Mother with autistic children challenges care allowance decision
A MOTHER-of-three children with autism is challenging the Minister for Social protection’s refusal to pay her a care allowance for one of her children
Deirdre Sheerin has brought the High Court challenge to the Minister's refusal to pay her the Domiciliary Care Allowance in respect of her youngest child Eadaoin (2).
The payment is made under the Social Welfare Consolidation Act 2005 in respect of children who need continual care in excess of the care an attention normally required of a child of the same age.
The Minister in her refusal said that the child did not need extra care and does not qualify for the payment.
However Mrs Sheerin claims that medical reports on Eadaoin's condition submitted in support of their claim, have not been properly considered by the Minister. They say these reports clearly show that the child qualifies for the payments.
In her action, Mrs Sheerin claims the Minister has acted in breach of natural and fair procedures. Mrs Sheerin wants her application remitted back to the Minister for a decision that complies with all the statutory and procedural requirements.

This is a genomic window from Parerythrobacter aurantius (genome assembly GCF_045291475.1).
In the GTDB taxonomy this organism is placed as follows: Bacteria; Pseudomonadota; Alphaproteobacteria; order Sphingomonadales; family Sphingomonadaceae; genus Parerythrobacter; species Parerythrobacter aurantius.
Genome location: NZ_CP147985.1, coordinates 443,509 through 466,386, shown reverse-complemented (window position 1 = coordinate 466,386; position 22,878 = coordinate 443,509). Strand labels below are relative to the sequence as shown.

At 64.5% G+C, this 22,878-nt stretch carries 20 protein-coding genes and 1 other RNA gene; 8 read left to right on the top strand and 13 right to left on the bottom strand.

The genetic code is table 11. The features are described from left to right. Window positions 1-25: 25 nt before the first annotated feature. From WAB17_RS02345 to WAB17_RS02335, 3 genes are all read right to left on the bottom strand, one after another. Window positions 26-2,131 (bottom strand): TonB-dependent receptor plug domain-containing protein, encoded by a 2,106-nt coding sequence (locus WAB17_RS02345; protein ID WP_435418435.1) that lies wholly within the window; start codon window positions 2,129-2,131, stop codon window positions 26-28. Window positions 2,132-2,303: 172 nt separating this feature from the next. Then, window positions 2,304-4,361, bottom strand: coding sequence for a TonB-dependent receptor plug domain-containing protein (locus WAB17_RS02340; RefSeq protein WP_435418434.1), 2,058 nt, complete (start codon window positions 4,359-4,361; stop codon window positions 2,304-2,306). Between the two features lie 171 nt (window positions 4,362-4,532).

Her counsel Derek Shorthall Bl told the court that all three of Mrs Sheerin’s children had been diagnosed as having autism.
Mrs Sheerin, who along with her husband care for their children applied for the
Counsel said the Sheerin's receive the allowance in respect of the their two older children.
On three occasions last year Mrs Sheerin application for the allowance was refused. The Minister, citing reports from Medical Assessors deemed Eadaoin was not a qualified child because the medical evidence was that she did not require substantially more care and attention.
Following the first refusal Mrs Sheerin, currently on leave from the Garda Siochana to care for her children, submitted reports from a GP on Eadaoin's condition, which stated the child has no sense of danger cannot be left alone at any time, and a consultant.
Counsel said that Mrs Sheerin claims that a medical assessment of her daughter should have been carried out by the Minister given the conflict of evidence between the Minister's medical assessors and the child's GP and the consultant.
Permission to bring the challenge was granted, on a one-side only ex-parte basis, by Mr Justice Michael Peart. The judge made the matter returnable to a date in February.